Category Archives: Podcasts

Civil is down but not out: A blockchain failure to launch

I learned about Civil through a podcast. If you know me well this will not shock you. I make a steady diet of podcasts, and many are about emerging technologies. The ZigZag podcast series, by Jen Poyant and Manoush Zomorodi, is one of the most entertaining and educational in my playlist. A bit of a spoiler if you just started the podcast: The Civil launch that they chronicle has not gone smoothly. In fact, Alas, the Blockchain Will Not Save Journalism just appeared in the New York Times. I posted a rebuttal, but first, about ZigZag …

Here’s a sample episode to get you hooked:

I posted this rebuttal on Facebook but wanted to share it beyond that closed — and deeply flawed — social network:

“I disagree with this article about the death of a blockchain-authenticated newsroom. The TL;DR of it is it can’t work because it needs ordinary people to buy tokens, not to make money but to participate in fact-based journalism — and — people don’t understand it. Although it is hard to grasp, that doesn’t make the concept flawed.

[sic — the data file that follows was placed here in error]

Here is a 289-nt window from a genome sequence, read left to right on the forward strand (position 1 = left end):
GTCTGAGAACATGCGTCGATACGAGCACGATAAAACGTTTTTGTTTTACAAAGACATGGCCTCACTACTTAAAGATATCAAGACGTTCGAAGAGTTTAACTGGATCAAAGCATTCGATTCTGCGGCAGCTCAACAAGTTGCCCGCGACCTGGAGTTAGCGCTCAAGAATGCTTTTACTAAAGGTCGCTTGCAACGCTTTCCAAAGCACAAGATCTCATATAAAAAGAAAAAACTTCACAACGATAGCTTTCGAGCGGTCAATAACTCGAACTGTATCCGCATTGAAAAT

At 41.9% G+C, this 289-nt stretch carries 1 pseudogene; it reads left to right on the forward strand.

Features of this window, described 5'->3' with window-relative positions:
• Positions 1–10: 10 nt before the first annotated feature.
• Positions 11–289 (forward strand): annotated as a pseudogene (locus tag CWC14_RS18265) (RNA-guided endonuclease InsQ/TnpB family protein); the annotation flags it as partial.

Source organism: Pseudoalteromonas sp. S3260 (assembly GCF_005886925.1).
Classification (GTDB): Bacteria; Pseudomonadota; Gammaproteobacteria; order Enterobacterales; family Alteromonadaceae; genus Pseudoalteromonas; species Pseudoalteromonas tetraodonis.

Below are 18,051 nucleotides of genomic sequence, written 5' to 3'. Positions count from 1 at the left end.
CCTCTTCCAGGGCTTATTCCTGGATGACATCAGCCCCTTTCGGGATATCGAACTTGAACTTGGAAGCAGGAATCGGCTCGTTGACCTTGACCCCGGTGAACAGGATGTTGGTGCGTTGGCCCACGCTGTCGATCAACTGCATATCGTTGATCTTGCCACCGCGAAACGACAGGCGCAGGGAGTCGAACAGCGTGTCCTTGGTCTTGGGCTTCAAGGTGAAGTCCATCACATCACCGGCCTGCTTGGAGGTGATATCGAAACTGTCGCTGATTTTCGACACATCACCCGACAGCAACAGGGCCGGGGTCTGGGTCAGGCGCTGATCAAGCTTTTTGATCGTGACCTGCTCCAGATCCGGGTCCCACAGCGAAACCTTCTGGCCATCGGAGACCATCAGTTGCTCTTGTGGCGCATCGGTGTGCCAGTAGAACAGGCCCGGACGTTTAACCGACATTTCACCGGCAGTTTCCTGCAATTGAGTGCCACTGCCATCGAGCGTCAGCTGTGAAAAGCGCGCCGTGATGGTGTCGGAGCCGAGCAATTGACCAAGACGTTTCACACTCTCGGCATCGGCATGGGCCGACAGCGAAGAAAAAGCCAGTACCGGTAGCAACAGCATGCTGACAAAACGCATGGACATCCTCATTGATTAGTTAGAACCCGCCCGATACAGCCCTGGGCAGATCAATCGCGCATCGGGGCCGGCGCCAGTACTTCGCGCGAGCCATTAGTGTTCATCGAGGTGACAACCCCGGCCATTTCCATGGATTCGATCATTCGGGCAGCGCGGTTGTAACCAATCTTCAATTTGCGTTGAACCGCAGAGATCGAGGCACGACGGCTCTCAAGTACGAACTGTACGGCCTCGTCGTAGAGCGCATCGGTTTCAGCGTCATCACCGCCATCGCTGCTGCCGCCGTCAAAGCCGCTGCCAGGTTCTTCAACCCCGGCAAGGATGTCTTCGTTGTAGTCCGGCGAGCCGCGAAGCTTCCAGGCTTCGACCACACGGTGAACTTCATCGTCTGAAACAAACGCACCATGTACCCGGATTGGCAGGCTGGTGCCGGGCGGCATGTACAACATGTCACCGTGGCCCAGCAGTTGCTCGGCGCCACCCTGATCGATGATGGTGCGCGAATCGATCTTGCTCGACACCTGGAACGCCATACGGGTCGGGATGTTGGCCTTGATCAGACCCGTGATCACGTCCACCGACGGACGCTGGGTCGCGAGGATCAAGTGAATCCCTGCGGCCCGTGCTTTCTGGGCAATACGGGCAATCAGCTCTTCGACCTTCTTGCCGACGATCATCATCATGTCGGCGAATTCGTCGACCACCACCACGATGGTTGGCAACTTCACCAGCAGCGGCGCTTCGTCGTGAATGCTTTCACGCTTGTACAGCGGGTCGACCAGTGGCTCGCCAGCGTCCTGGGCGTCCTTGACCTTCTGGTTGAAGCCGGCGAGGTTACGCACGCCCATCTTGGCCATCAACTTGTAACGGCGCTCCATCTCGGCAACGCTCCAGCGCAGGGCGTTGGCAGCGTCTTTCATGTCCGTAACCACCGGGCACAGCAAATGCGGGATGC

“A dozen years ago I read about this new thing called Twitter. It predates the social medium within which I’m typing these words. I investigated it with curiosity and healthy skepticism. My conclusion? It will never scale because it’s too hard to grasp.

“I was wrong about Twitter, and this author is wrong about an actual antidote to Twitter and Facebook. That is, Civil’s mission is to take away the lies and the ads that, respectively, muddy political and social discourse and mine our behavior for profit.

“The Civil token sale did not succeed, to a great extent, because it was the very first widely-promoted public launch of a non-currency blockchain application. Like many of the first rockets we built in our efforts to walk on the moon, at the end of the countdown it sputtered and failed. That in no way clouds the virtue of the mission, or the viability of the technology.

“It just means these brave, hopeful defenders of good journalism need to go back to the drawing board.”